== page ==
• Mortimer served in the king's Scottish campaign, and returned to fight in Wales in 1283. He was mortally wounded in a skirmish near Builth, and died at Wigmore Castle.
  • From:,_2nd_Baron_Mortimer


  • Dictionary of National Biography, 1885-1900, Volume 51
  • Scrope, Henry le (d.1336) by James Tait
  • SCROPE, Sir HENRY le (d. 1336), chief justice of the king's bench, was the eldest son of Sir William le Scrope of Bolton in Wensleydale. His mother was Constance, daughter of Thomas, son of Gillo de Newsham. His brother Geoffrey is separately noticed. Their father, who was bailiff of Richmondshire in 1294, and was knighted at the battle of Falkirk, came of an obscure family originally seated in the East Riding and North Lincolnshire. No connection can be established with the Scrupes of Gloucestershire or with Richard FitzScrob [see Richard, (fl. 1060)]. The name is said to mean crab, and a crab was their crest. .... etc.
  • He died on 6 Sept. 1336, and was buried in the Premonstratensian abbey of St. Agatha at Easby, close to Richmond, the patronage of which, with Burton Constable and other lands, he had purchased from the descendant of Roald, constable of Richmond, who founded it in 1151. Scrope was considered its second founder. He had greatly augmented his paternal inheritance (Kirkby's Quest, pp. 230, 335–7, 354, 358). His wife was Margaret, daughter either of Lord Roos or of Lord Fitzwalter. She afterwards married Sir Hugh Mortimer of Chelmarsh, Shropshire, and lived until 1357. Their three sons—William, Stephen, and Richard—were all under age at his death. William, born 1320, distinguished himself in the French and Scottish wars, and died 17 Nov. 1344, of a wound received at the battle of Morlaix in Brittany, two years before. He left no issue, and his next brother, Stephen, having predeceased him, the estates passed to Richard (1327?–1403) [q. v.], first Baron Scrope of Bolton and chancellor of England.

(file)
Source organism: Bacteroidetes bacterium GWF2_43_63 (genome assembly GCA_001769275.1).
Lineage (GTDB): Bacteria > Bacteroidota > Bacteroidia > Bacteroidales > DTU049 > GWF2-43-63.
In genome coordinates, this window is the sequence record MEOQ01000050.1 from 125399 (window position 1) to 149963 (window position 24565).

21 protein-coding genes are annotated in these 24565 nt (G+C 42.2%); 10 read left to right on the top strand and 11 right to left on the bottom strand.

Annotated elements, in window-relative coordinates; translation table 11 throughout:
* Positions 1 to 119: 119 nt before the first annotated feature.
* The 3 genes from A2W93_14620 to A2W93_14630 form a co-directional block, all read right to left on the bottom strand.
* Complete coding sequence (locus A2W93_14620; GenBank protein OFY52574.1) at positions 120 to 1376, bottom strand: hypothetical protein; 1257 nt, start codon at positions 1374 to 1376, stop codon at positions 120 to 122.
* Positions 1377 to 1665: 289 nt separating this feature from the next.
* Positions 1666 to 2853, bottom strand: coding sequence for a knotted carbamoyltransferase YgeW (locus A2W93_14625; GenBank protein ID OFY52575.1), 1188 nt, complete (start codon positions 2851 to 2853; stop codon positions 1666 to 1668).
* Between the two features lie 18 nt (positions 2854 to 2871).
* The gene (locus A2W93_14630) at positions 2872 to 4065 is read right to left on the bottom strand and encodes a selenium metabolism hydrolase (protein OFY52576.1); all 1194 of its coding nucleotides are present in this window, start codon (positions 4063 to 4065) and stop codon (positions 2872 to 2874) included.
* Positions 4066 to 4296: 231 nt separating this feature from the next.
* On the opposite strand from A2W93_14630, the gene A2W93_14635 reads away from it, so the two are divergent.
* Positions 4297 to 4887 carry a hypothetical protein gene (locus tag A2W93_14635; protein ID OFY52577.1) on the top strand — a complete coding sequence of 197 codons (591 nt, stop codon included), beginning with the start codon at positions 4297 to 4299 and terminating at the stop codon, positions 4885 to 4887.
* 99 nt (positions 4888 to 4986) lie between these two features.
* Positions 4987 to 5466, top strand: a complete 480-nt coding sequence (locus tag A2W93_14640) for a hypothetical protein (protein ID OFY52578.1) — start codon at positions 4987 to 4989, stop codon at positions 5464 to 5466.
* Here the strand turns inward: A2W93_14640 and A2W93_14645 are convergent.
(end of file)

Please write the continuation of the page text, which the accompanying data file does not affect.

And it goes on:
• [Foss's Judges of England, iii. 499; Scrope and Grosvenor Roll ed. Nicolas, 1832, i. 94–5, 98, 127, 132, 142, 145, 222, ii. 11; Rotuli Parliamentorum, ii. 10; Parliamentary Writs, ed. Palgrave; Rymer's Fœdera, orig. ed.; Inquisitiones post mortem, ii. 72, 125; Kirkby's Quest (Surtees Soc.); Dugdale's Baronage and Origines Juridiciales; Scrope's Hist. of Castle Combe, 1852.]
  • From:,_Henry_le_(d.1336)_(DNB00)


  • ....
  • Henry le Scrope was knighted at some point before February 1311. He held extensive possessions all over England, amounting to twenty-one manors all in all, most of them in Yorkshire. He was married to a Margaret, perhaps the daughter of either Lord Ros or Lord Fitzwalter. Together they had three sons. Margaret outlived him until 1357, and after his death married Sir Hugh Mortimer of Chelmarsh, Shropshire. When Sir Henry died on 7 September 1336, he was buried in the Premonstratensian abbey of St Agatha at Easby, close to Richmond. Of his three sons, the eldest, William, was a soldier who distinguished himself in the French and Scottish wars, and died in 1344. The next brother, Stephen, had predeceased William, so the estates passed to Richard Scrope, who subsequently became the first Lord Scrope of Bolton, and chancellor of England.
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Sir Hugh de Mortimer's Timeline

Wigmore, Herefordshire, England
Age 90
Hertfordshire, , England
September 24, 1912
Age 90
June 1, 1925
Age 90
June 1, 1925
Age 90
June 1, 1925
Age 90
September 15, 1927
Age 90
September 15, 1927
Age 90
September 15, 1927
Age 90
September 15, 1927
Age 90